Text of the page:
Marketing tactics and messaging should be built in such a way to “deliver an impact” to the old brain—
consider the following “building blocks” and “impact boosters” to make your advertising more effective:
Six Message Building Blocks: Fundamental
elements of a strategy to reach the “old” brain.
1. Grab consumer’s attention using a word-play,
rhetorical question, or by relating a story.
2. Use illustrations that show consumers how
urgent care will solve their problem. Imagery
should relate to the target audience—before/
after illustrations that address consumer pain
are especially effective.
3. Make claims (selling points) memorable by
keeping them as relevant, short and simple as
possible and then repeating them frequently.
4. Prove that the gain from utilizing urgent care
exceeds the cost by using testimonials, data
and demonstrations. According to the book,
70% of marketing content should be focused
on “proof of gain.”
5. Handle consumer objections by acknowledging
their concerns and then refuting with
additional proof of gain.
6. Close the message by re-stating the claim,
asking for feedback, and then securing a
Seven Impact Boosters: Boost credibility of
messages so they are more meaningful and
1. Word messages with “you”—relating to the
consumer immediately triggers the “old
2. Demonstrate your credibility through
expressions of your passion, expertise,
integrity or similarity to the target audience.
3. Utilize contrast—before/after, now/later,
with/without, and you/your competitors.
4. Appeal to “emotion” rather than “reason”—
your message must resonate in a consumer’s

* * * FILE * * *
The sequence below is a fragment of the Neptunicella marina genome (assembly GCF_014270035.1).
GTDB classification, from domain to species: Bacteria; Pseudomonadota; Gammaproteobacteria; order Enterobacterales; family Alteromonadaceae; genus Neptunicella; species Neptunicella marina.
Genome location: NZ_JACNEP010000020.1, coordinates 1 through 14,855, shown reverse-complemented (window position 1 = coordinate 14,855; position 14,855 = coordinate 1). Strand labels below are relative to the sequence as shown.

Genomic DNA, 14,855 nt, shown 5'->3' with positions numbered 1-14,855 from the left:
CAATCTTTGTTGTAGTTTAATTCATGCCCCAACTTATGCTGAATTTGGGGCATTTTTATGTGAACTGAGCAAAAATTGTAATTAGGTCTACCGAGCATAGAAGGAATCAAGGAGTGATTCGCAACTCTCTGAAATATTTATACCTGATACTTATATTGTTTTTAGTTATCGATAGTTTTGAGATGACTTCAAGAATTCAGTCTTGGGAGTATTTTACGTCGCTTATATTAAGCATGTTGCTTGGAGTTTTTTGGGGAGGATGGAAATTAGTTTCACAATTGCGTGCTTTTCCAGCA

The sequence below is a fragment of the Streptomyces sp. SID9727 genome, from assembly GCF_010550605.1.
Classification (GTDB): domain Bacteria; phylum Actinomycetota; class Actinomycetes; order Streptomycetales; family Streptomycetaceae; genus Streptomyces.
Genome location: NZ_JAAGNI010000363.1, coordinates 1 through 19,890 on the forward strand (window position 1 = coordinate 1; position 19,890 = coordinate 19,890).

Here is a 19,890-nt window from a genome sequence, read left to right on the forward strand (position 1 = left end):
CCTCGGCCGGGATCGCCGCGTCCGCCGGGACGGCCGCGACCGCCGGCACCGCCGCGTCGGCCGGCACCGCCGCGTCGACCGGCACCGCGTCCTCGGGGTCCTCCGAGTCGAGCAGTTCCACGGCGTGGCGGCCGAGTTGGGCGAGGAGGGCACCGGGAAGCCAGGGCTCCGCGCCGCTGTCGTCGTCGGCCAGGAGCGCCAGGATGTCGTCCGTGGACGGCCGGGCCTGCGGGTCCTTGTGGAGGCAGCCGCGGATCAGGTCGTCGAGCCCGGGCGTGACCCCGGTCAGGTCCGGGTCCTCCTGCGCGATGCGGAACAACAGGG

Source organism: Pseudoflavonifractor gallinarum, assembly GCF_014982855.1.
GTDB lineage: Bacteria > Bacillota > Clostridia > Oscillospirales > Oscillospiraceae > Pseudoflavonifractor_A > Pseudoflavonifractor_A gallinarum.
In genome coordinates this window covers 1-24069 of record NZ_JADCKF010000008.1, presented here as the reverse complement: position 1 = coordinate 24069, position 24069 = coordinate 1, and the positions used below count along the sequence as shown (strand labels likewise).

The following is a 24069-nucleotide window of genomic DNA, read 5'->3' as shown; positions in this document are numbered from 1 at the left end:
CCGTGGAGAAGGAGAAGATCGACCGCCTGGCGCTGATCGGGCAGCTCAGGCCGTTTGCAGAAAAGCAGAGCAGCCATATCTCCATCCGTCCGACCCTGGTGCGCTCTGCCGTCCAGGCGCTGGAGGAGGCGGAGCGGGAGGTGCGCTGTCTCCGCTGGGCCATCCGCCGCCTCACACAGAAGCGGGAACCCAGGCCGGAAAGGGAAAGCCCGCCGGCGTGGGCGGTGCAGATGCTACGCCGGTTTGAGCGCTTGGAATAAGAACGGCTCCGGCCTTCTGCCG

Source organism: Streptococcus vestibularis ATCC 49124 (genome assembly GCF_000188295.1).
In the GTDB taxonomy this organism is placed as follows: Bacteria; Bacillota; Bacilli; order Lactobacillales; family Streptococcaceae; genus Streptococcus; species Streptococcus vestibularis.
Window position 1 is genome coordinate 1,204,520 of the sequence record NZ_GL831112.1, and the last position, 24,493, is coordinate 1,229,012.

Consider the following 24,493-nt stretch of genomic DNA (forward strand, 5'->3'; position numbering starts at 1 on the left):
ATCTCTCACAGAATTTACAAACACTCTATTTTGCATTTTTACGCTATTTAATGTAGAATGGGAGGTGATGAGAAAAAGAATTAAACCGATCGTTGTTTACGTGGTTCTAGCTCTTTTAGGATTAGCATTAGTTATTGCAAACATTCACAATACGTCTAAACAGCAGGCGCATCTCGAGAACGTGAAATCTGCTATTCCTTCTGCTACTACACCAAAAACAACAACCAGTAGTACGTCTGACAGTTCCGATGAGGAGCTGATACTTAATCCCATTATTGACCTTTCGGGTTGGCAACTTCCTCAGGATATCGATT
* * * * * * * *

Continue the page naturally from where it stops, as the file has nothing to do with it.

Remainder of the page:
5. Vary tactics to appeal to different learning
styles—people respond to audio, visual or
physical messages—multi-tactic campaigns are
most effective.
6. Grab attention and stir emotions by
recounting good stories—just make sure
there’s a clear point or punch line.
7. Understand “less is more,” by being short and
comprehensive—remove anything that clouds
the message.
Neuromarketing demonstrates that consumers make buying decisions based on emotion, typically using
logic and facts only to justify their decisions. Generally consumers are disinterested in the operational
factors that a physician feels differentiates a center. Rather, key to marketing success is simple, easily
understood, visual representations that sir emotions by recounting pain points and situations that
consumers relate to. Urgent care is unique as a product in that there is no “direct response,” but if your
messages are effective, consumers will “select” your center long before they ever have a need.
Urgent Care Marketing Examples:
Nationwide Children’s Hospital in
Columbus, Ohio grabs attention with a
word-play that details one of the
symptoms that might bring a child in to
urgent care.
Intermountain InstaCare, which operates
22 walk-in centers in Utah, appeals to a
consumer’s sense of value in a short and
simple comparison of its pricing to the
emergency room.
St. Mary’s Urgent Care in Reno, Nevada
uses humor to capture attention of
outdoor enthusiasts and depict a common
“before” situation—the message is
“urgent care solves your pain."
The Little Clinic’s imagery is one that
many mothers can relate to—the solution
to her “pain” is a weekend walk-in
physical for $29.
Duke Urgent Care in Raleigh/Durham,
North Carolina likewise makes an
emotional appeal to time-starved